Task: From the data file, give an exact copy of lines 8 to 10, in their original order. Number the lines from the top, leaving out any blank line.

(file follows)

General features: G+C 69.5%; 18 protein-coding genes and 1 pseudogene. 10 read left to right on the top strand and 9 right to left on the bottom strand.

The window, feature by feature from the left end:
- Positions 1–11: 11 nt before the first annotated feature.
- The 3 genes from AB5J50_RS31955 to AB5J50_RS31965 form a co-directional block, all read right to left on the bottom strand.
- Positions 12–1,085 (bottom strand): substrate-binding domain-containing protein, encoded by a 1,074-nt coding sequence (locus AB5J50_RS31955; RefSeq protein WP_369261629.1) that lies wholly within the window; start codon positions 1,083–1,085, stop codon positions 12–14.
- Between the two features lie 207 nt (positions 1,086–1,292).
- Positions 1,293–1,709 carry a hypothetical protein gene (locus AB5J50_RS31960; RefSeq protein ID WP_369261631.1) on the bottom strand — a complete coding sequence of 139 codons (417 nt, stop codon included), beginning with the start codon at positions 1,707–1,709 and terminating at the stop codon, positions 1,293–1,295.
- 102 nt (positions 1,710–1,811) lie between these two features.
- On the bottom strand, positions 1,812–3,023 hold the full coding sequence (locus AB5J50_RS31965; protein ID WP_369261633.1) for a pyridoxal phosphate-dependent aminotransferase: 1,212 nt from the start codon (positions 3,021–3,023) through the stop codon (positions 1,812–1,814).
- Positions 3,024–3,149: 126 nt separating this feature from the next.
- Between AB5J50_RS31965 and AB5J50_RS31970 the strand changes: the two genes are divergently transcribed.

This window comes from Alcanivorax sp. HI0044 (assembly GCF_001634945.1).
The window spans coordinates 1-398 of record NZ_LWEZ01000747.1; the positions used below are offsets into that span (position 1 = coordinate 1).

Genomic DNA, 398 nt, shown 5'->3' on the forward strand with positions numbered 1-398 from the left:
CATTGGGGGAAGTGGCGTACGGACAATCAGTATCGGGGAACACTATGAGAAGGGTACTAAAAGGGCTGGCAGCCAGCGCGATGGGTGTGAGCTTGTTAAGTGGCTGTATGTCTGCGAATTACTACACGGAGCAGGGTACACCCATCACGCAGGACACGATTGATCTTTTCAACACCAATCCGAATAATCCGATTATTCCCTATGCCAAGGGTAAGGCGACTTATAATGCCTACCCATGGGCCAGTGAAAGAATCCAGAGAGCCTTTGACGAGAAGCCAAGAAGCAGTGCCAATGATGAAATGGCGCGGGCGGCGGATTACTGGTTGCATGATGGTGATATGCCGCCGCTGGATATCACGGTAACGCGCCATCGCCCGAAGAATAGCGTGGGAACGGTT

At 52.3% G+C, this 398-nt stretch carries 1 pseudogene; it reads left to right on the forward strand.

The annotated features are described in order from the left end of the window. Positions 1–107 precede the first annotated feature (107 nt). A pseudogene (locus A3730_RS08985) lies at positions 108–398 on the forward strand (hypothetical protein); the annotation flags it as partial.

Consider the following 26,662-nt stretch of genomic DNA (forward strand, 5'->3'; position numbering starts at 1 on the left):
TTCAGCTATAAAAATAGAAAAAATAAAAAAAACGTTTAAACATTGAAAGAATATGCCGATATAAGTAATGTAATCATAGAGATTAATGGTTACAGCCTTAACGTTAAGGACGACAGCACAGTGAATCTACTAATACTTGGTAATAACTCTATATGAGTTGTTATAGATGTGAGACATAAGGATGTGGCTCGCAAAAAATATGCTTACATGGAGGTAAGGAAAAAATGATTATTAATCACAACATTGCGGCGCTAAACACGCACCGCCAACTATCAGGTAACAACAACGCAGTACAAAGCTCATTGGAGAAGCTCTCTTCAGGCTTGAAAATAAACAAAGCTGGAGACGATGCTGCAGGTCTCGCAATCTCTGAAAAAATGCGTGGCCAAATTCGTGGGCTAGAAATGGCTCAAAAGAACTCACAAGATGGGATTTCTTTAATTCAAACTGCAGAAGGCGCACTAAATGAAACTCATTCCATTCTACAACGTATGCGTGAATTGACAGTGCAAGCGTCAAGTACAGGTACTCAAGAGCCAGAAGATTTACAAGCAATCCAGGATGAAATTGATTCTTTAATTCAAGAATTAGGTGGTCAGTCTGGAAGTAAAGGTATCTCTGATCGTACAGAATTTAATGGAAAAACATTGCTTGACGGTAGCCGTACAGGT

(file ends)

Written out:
- 102 nt (positions 1,710–1,811) lie between these two features.
- On the bottom strand, positions 1,812–3,023 hold the full coding sequence (locus AB5J50_RS31965; protein ID WP_369261633.1) for a pyridoxal phosphate-dependent aminotransferase: 1,212 nt from the start codon (positions 3,021–3,023) through the stop codon (positions 1,812–1,814).
- Positions 3,024–3,149: 126 nt separating this feature from the next.